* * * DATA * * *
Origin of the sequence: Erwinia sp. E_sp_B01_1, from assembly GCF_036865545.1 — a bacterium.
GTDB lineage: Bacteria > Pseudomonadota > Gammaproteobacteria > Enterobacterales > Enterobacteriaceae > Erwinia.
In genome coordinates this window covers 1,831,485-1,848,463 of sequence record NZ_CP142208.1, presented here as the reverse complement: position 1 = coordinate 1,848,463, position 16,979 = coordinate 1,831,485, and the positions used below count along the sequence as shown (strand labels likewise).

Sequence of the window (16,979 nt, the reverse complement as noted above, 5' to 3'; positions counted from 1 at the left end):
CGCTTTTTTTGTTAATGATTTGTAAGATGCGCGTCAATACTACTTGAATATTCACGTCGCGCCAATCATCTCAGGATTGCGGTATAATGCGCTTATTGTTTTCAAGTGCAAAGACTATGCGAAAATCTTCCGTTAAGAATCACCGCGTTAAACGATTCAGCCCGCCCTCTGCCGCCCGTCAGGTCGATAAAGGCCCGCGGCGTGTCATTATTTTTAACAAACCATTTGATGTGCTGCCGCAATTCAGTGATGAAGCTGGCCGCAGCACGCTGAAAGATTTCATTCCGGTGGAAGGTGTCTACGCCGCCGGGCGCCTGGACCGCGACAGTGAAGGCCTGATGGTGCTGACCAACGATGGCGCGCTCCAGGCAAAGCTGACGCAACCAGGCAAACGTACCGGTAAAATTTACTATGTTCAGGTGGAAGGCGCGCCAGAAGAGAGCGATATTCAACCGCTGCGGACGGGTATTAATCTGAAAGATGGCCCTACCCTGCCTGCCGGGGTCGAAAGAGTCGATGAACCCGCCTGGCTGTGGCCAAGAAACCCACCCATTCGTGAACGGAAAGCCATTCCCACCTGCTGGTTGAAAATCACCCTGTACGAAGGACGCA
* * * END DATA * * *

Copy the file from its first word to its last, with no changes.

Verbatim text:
Origin of the sequence: Erwinia sp. E_sp_B01_1, from assembly GCF_036865545.1 — a bacterium.
GTDB lineage: Bacteria > Pseudomonadota > Gammaproteobacteria > Enterobacterales > Enterobacteriaceae > Erwinia.
In genome coordinates this window covers 1,831,485-1,848,463 of sequence record NZ_CP142208.1, presented here as the reverse complement: position 1 = coordinate 1,848,463, position 16,979 = coordinate 1,831,485, and the positions used below count along the sequence as shown (strand labels likewise).

Sequence of the window (16,979 nt, the reverse complement as noted above, 5' to 3'; positions counted from 1 at the left end):
CGCTTTTTTTGTTAATGATTTGTAAGATGCGCGTCAATACTACTTGAATATTCACGTCGCGCCAATCATCTCAGGATTGCGGTATAATGCGCTTATTGTTTTCAAGTGCAAAGACTATGCGAAAATCTTCCGTTAAGAATCACCGCGTTAAACGATTCAGCCCGCCCTCTGCCGCCCGTCAGGTCGATAAAGGCCCGCGGCGTGTCATTATTTTTAACAAACCATTTGATGTGCTGCCGCAATTCAGTGATGAAGCTGGCCGCAGCACGCTGAAAGATTTCATTCCGGTGGAAGGTGTCTACGCCGCCGGGCGCCTGGACCGCGACAGTGAAGGCCTGATGGTGCTGACCAACGATGGCGCGCTCCAGGCAAAGCTGACGCAACCAGGCAAACGTACCGGTAAAATTTACTATGTTCAGGTGGAAGGCGCGCCAGAAGAGAGCGATATTCAACCGCTGCGGACGGGTATTAATCTGAAAGATGGCCCTACCCTGCCTGCCGGGGTCGAAAGAGTCGATGAACCCGCCTGGCTGTGGCCAAGAAACCCACCCATTCGTGAACGGAAAGCCATTCCCACCTGCTGGTTGAAAATCACCCTGTACGAAGGACGCA